THE QUESTION comes up every time a politician gets into legal trouble — which in South Carolina seems all too frequent: Will the politician go to jail? Or, if he has already been sentenced: Why isn’t he going to jail?
As a Columbia reader asked me after Rep. Jim Merrill’s indictment on 30 public corruption charges: “Do any of these people EVER go to jail?”
Sign Up and Save
Get six months of free digital access to The State
She suggested that politicians “might be less likely to be corrupt” if they thought they could end up in jail, and wondered: “What happens to our corrupt politicians compared to the average human being? They are politicians and serving the people. Their punishment should be WORSE, not less.”
Setting aside the question of whether Mr. Merrill is guilty or innocent — because the topic is much larger than any one person — there is no question in my mind that people in positions of public trust need to get tougher sentences than those who are not. Likewise, high-profile criminals need to get tougher sentences than obscure ones. The sentence sends an important message to the public, both about the consequences of breaking the law and about whether the privileged get a pass from our criminal justice system.
But I think whether or not corrupt politicians go to jail is the wrong question, and the wrong expectation. The better question is this: Will the sentence serve our society?
There are three purposes for any criminal sentence: to protect society from the wrongdoer, to punish the wrongdoer and to convince others not to do what the wrongdoer did.
Sometimes, protecting society means putting the criminal in prison, where he can’t rob or rape or kill again.
But the best way to protect society from lawmakers who pass laws that might hurt the rest of us in order to help their benefactors is to get them out of office. And sometimes, particularly with hard-to-prove crimes, that means accepting a plea deal. For the most part, putting corrupt politicians in prison — like putting other white-collar criminals and a lot of non-violent criminals in prison — simply forces us to pay for their housing, food, clothing and medical care.
The question of punishment is dicier. Ideally, the sentences would be roughly the same for politicians and non-politicians for similar crimes. Ashley Landess — president of the S.C. Policy Council and the person whose complaint prompted the criminal investigation of then-House Speaker Bobby Harrell, which led to the investigation of Mr. Merrill — contends that they’re not.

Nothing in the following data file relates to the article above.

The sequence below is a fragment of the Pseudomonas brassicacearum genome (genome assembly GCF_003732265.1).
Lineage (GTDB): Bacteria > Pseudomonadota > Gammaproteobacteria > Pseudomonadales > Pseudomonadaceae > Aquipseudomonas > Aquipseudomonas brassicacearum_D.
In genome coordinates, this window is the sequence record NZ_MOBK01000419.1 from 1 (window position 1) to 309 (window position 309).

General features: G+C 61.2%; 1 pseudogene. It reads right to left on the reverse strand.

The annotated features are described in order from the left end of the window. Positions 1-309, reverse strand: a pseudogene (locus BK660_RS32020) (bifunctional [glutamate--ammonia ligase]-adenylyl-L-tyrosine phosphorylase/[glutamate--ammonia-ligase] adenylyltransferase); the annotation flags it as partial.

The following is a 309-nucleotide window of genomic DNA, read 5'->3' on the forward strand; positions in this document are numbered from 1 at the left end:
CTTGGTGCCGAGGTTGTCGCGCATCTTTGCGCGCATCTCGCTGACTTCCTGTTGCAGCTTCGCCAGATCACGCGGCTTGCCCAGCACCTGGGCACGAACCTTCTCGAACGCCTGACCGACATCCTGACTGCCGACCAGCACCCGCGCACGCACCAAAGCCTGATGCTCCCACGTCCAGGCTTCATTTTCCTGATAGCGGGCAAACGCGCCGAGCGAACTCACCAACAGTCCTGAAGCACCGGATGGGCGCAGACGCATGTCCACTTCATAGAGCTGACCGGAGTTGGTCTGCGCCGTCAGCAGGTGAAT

She notes, for example, that someone in the private sector who committed the equivalent of using campaign donations for personal expenses would be charged with embezzlement — which carries a prison sentence of up to 10 years, compared to just one year for the political crime.
I suspect that if we looked at actual sentences, rather than what the law allows, we’d find that they’re similar. And if they’re not, we do need to adjust one or the other. What we do not need to do is suggest that the punishment for corruption ought to be the same as the punishment for, say, drug dealing or burglary, or any other crime that has no similarities and that carries different sorts of risk to society.
That leaves us with deterrence, which I think is the most important goal of a criminal sentence. This is where our laws need a lot of work. But not work to send politicians to prison. Work that’s targeted to our targets.
The best way to scare the type of politician who might be tempted to profit from his position is by threatening not to let him be a politician any more. That is, to strip him of his office for the conviction. We prohibit felons from holding office for 15 years after they complete their sentences, but that doesn’t kick in for misdemeanors, such as those to which Mr. Harrell pleaded guilty and on which Mr. Merrill was indicted. Surely it should, or at least some shorter time-out.
Convicted legislators also generally get to keep their benefits — most notably a super-sized subsidy to keep buying credit in the Legislature’s super-generous pension plan, but also the ability to keep buying state health insurance. That’s crazy. Federal law probably wouldn’t allow us to strip them of their pensions, but we certainly can, and should, cut off their subsidy for increasing the value of their pensions; for that matter, they shouldn’t be allowed to keep purchasing more pension credit at all. And of course we shouldn’t overlook the traditional route of simply increasing fines for ethics violations.
But deterrence only works when both the punishment and the risk of getting caught and punished are high enough, and in South Carolina, neither is. The Legislature finally agreed this year to let an independent commission investigate complaints against legislators, which helps raise the risk of getting caught. But the commission doesn’t have the staff or the tools to do the job well.
The best tool: random audits of lawmakers’ campaign finance and economic disclosure reports — not simply quick look-sees but actual audits, of the sort the IRS does, comparing campaign bank accounts with campaign reports. Because that’s how you’re most likely to find the violations that aren’t just inadvertent errors.
Routine audits of all reports would be better, but that would cost a lot more money — and the money would have to be appropriated by the potential targets.
Ms. Scoppe writes editorials and columns for The State. Reach her at email@example.com or (803) 771-8571 or follow her on Twitter or like her on Facebook @CindiScoppe.